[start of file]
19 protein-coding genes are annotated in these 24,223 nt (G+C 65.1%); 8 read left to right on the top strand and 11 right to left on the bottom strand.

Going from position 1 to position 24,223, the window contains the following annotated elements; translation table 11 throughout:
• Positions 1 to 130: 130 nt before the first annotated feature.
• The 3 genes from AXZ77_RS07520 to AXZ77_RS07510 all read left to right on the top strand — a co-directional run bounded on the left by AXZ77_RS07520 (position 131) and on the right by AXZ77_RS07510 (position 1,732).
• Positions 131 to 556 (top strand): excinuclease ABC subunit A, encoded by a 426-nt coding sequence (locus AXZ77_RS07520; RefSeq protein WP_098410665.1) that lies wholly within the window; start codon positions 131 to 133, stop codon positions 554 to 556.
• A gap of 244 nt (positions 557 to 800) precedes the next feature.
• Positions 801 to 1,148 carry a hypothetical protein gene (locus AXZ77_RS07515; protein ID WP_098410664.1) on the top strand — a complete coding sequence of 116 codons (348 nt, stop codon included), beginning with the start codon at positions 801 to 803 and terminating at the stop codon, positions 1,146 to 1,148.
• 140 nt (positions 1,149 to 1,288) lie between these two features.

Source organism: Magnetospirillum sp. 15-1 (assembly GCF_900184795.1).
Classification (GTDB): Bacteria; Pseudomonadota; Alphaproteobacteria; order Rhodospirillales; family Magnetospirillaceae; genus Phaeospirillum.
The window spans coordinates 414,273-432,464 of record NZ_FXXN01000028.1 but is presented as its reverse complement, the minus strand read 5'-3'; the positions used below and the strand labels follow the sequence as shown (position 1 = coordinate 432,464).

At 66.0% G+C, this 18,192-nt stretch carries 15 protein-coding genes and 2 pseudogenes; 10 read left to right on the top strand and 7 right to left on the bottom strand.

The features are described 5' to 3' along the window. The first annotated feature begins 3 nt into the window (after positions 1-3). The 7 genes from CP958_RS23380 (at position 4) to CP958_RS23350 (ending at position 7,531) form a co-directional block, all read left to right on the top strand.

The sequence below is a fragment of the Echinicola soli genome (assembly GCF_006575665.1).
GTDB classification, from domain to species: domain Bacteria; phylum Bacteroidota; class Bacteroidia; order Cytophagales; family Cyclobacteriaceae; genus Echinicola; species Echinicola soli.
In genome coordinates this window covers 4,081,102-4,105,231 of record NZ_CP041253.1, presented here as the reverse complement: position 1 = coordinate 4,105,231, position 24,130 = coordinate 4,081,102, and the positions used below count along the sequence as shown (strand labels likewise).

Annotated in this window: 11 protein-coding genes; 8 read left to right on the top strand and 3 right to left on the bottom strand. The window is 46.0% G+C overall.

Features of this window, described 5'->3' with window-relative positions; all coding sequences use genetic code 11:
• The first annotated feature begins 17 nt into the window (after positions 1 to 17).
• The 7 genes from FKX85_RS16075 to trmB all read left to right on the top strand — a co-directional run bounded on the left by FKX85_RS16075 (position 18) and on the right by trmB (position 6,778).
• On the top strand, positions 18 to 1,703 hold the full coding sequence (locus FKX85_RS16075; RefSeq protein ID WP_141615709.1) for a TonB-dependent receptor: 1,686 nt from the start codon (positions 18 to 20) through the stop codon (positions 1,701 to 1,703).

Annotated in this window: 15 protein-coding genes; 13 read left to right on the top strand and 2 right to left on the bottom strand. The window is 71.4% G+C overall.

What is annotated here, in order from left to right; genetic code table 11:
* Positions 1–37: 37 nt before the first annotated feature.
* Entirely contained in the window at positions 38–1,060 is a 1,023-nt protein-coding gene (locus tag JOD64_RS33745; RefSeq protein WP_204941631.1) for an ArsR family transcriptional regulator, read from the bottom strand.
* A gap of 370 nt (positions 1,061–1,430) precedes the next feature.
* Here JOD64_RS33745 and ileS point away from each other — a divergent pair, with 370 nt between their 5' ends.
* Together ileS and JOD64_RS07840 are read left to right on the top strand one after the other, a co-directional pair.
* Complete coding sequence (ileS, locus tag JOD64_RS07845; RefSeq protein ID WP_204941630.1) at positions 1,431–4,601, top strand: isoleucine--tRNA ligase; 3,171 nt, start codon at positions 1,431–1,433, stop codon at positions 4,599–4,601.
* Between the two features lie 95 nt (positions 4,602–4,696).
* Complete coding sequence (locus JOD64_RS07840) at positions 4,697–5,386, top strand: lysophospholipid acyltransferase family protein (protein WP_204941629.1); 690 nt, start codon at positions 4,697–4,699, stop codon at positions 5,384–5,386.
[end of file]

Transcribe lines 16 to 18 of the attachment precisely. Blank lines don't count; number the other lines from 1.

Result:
In genome coordinates this window covers 4,081,102-4,105,231 of record NZ_CP041253.1, presented here as the reverse complement: position 1 = coordinate 4,105,231, position 24,130 = coordinate 4,081,102, and the positions used below count along the sequence as shown (strand labels likewise).

Annotated in this window: 11 protein-coding genes; 8 read left to right on the top strand and 3 right to left on the bottom strand. The window is 46.0% G+C overall.

Features of this window, described 5'->3' with window-relative positions; all coding sequences use genetic code 11: